Governor Mike DeWine made news in February when he announced that his administration would apply for federal money to study Amtrak expansion in Ohio.
The Ohio Rail Development Commission (ORDC) has since submitted an application for two corridors – Cleveland-Columbus-Dayton-Cincinnati (known as the 3C+D line), and Cleveland-Toledo-Detroit.
If approved by the Federal Railroad Administration (FRA), the state would be awarded $500,000 for each corridor. Those funds would go toward a consultant who would identify the track improvements, new stations and other equipment or facilities needed on each corridor to get passenger service up and running.
But an application has been submitted to the same grant program for another route that could have a big impact on Columbus and several other Ohio cities.
Earlier this month, the city of Fort Wayne, Indiana and the Mid-Ohio Regional Planning Commission (MORPC) applied for $500,000 to study the Chicago-Columbus-Pittsburgh corridor.
That route, which has been the focus of planning efforts by MORPC and other groups on and off for nearly a decade, would follow existing freight lines and include stops in Marysville and Lima, among other cities.
John Gardocki, MORPC’s Transit and Mobility Manager, said that Fort Wayne officials reached out to ask the agency to be a co-applicant, knowing that it had done planning work on the corridor previously and strategizing that the grant would have a better chance of being awarded if a bigger city along the route was a part of the application.
Although the same corridor was also touted as a possible route for the futuristic hyperloop technology, Gardocki said that passenger rail is now MORPC’s focus (the company behind the Columbus hyperloop proposal laid off over a hundred employees in 2022 and now focuses solely on transporting cargo, not people).
The Chicago to Pittsburgh route, which MORPC calls Midwest Connect, could also potentially be expanded to include service to Washington DC or New York City. Making the line longer could have the added benefit of bumping it up into the range of what Amtrak considers a long haul route, which means that operations would be funded by Amtrak and not the states that the route passes through.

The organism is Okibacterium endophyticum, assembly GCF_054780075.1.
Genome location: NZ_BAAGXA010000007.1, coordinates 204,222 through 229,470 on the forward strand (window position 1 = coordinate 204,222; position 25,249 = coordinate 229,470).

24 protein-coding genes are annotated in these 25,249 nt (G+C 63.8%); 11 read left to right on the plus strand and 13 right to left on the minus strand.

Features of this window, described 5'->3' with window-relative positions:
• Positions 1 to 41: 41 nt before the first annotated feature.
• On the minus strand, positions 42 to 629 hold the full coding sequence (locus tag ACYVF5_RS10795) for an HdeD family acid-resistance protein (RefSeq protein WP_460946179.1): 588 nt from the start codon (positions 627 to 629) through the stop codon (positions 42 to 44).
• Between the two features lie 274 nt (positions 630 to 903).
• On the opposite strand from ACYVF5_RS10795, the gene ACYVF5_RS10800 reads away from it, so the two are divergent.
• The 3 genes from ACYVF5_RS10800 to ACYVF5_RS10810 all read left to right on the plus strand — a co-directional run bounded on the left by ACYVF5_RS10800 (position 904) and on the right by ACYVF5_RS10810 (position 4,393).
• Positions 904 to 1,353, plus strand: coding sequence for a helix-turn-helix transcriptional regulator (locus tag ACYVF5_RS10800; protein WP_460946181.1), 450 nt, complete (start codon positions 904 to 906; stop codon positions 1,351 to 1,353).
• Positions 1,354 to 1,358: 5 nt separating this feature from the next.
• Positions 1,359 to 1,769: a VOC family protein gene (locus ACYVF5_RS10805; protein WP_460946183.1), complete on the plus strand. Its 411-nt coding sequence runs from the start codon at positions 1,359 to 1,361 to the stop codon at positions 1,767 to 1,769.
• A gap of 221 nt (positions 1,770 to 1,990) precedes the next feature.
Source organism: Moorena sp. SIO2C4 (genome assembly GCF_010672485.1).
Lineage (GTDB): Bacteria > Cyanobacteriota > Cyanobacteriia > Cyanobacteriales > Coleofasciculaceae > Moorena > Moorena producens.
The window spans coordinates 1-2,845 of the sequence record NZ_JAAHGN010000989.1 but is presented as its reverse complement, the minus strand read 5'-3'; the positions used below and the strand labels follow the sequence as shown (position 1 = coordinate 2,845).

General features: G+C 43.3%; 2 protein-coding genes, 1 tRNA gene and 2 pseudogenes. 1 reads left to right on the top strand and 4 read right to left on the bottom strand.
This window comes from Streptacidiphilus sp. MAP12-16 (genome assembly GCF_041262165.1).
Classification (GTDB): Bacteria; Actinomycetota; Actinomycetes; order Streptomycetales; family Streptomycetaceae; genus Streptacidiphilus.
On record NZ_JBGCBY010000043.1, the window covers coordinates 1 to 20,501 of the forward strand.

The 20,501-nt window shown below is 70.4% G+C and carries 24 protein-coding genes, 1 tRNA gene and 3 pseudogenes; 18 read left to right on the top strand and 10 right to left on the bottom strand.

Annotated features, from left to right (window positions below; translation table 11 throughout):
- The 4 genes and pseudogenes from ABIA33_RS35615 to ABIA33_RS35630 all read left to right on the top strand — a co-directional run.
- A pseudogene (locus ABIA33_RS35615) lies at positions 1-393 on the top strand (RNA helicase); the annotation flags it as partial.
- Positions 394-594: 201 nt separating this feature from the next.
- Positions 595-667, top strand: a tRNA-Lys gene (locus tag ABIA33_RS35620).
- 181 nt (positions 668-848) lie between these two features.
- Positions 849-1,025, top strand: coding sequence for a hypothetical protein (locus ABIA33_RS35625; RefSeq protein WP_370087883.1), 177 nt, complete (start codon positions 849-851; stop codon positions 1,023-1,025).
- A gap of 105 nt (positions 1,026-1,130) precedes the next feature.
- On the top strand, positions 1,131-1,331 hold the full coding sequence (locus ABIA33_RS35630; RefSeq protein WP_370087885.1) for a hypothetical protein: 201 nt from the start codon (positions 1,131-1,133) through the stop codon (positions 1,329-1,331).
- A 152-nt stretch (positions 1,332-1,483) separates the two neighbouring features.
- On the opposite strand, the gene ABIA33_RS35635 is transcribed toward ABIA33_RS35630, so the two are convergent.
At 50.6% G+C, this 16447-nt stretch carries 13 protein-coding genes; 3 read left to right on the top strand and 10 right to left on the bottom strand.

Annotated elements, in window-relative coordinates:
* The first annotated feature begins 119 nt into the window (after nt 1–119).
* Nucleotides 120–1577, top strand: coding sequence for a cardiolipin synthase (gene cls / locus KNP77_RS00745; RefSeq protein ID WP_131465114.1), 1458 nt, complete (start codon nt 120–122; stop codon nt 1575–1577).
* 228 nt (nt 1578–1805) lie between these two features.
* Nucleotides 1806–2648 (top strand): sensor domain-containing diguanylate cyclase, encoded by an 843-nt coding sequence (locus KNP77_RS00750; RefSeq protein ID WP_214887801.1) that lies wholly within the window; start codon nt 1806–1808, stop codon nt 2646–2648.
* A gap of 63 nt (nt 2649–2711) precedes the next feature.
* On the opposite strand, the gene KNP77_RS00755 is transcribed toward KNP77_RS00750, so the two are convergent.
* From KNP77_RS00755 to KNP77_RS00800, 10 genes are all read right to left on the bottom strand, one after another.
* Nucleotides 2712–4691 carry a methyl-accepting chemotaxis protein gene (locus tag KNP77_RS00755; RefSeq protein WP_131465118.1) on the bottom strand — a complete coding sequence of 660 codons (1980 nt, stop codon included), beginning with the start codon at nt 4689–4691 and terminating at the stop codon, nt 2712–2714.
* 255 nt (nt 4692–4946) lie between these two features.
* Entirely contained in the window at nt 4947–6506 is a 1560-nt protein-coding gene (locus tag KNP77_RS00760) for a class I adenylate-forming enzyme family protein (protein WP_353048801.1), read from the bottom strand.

For the 3C+D corridor, Amtrak officials have previously said that federal money would cover the initial cost of establishing service, but some level of financial support from the state or other local entities would likely be necessary to support the line long term.
About $66 billion in federal funding has been allocated to Amtrak expansion nationally via the bipartisan infrastructure bill that was signed into law by President Joe Biden in 2021.
The FRA will make its decisions on which corridors receive this round of funding by August or September, according to Gardocki.
One advantage of the Chicago-Columbus-Pittsburgh corridor is that the State of Ohio owns the railroad tracks that extend east from Columbus to the West Virginia border.
“We could make capital enhancements to that already, without having to work with the different private railroad companies,” Gardocki said, “so that does give us a leg up verses the 3C+D line, which has to coordinate with CSX and Norfolk Southern.”
“We do think that this line is regionally significant,” he added. “It goes through very large urban centers that need services, so we do think it’s very competitive.”
Columbus hasn’t had passenger rail service since 1977. In 2010, Governor John Kasich returned $400 million in federal money for passenger rail expansion – specifically to connect Cleveland, Columbus and Cincinnati – shortly after taking office. Fort Wayne lost its Amtrak service in 1990.